Andy Warhol

Skulls (1976)

About this artwork

After he was shot and critically injured in 1968, Warhol became even more obsessed with the theme of death than he had been previously. The skull, a traditional symbol of mortality, is repeated six times, with the impenetrable darkness of the hollow eye sockets echoed in each image. The shadow cast by the skull resembles a baby’s profile, although whether this was intentional is unknown as Warhol did not take the photograph that the screenprint is based on. It seems unlikely, however, that this effective combination of both life and death would escape Warhol’s sharp gaze. In contrast to the sinister subject, the colours are vibrant. Perhaps Warhol is attempting to acknowledge that death is not something to be feared but instead, should be accepted as part of life.

see more information see media
  • title: Skulls
  • accession number: AR00609
  • artist: Andy WarholAmerican (1928 - 1987)
  • gallery: In Storage
  • object type: Painting
  • date created: 1976
  • measurements: Six parts, each: 38.30 x 48.30 x 1.80 cm
  • credit line: ARTIST ROOMS National Galleries of Scotland and Tate. Acquired jointly through The d'Offay Donation with assistance from the National Heritage Memorial Fund and the Art Fund 2008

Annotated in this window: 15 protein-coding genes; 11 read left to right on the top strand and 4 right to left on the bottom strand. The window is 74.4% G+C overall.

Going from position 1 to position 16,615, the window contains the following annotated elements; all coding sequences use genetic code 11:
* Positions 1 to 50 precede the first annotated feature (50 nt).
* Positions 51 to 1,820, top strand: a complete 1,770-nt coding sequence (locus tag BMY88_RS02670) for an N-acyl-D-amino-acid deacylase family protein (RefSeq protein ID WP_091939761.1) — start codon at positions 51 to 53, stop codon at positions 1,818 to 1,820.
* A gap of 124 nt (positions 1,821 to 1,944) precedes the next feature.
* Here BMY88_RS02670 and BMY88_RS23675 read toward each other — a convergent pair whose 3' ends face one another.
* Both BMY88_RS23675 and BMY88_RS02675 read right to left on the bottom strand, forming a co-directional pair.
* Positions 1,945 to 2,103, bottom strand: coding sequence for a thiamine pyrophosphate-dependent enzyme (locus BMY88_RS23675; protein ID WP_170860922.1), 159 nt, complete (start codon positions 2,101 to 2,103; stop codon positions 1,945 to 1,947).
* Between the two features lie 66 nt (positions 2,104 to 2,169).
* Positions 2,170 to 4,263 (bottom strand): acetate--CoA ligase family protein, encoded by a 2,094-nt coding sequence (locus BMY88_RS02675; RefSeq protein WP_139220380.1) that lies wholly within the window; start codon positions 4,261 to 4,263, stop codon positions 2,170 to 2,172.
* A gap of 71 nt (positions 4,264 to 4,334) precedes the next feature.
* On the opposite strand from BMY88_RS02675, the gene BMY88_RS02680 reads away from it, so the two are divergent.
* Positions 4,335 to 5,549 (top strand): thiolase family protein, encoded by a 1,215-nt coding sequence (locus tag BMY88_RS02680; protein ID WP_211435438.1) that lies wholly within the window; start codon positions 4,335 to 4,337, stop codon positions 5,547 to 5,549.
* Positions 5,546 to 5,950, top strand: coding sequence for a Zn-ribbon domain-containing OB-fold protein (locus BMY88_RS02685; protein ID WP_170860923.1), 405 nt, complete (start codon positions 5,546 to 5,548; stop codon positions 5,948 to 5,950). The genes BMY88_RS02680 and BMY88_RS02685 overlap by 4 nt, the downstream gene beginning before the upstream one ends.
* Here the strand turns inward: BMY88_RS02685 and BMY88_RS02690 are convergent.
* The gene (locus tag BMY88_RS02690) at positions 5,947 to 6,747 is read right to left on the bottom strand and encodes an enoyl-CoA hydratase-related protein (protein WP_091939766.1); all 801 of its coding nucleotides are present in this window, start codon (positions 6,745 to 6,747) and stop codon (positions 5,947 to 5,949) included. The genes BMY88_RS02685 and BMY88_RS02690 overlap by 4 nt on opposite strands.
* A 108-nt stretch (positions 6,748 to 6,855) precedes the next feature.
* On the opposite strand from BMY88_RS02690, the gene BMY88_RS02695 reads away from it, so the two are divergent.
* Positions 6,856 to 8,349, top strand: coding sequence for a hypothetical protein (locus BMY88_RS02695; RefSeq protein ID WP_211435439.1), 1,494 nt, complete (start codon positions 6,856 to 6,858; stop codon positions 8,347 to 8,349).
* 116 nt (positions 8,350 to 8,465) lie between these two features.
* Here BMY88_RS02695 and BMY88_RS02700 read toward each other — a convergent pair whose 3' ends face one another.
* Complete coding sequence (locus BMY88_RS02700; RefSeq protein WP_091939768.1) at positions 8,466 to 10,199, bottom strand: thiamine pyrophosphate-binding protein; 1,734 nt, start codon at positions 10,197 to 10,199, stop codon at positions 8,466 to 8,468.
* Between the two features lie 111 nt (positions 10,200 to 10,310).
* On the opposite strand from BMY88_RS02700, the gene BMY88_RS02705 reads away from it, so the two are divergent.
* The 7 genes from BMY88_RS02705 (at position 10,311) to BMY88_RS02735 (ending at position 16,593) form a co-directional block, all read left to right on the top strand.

• copyright: © The Andy Warhol Foundation for the Visual Arts / Artists Rights Society (ARS), New York / DACS, London 2016.
This artwork is part of Artist Rooms

Andy Warhol

Andy Warhol

Andy Warhol was born 'Andrew Warhola' to Slovakian immigrant parents living in Pittsburgh in America. Warhol's subject matter was taken from popular culture, in the form of advertising, comics, magazines and packaging. He was able to produce his works quickly by transferring images onto canvas or paper through photography and screenprinting, sometimes with the help of assistants. Warhol stated that he wanted to make works that showed no trace of having been produced by hand. His interest in mass production reflected the fast-developing consumer culture he recognised in America. His New York studio, 'The Factory,' became a popular meeting place for artists, drop-outs, celebrities and bands.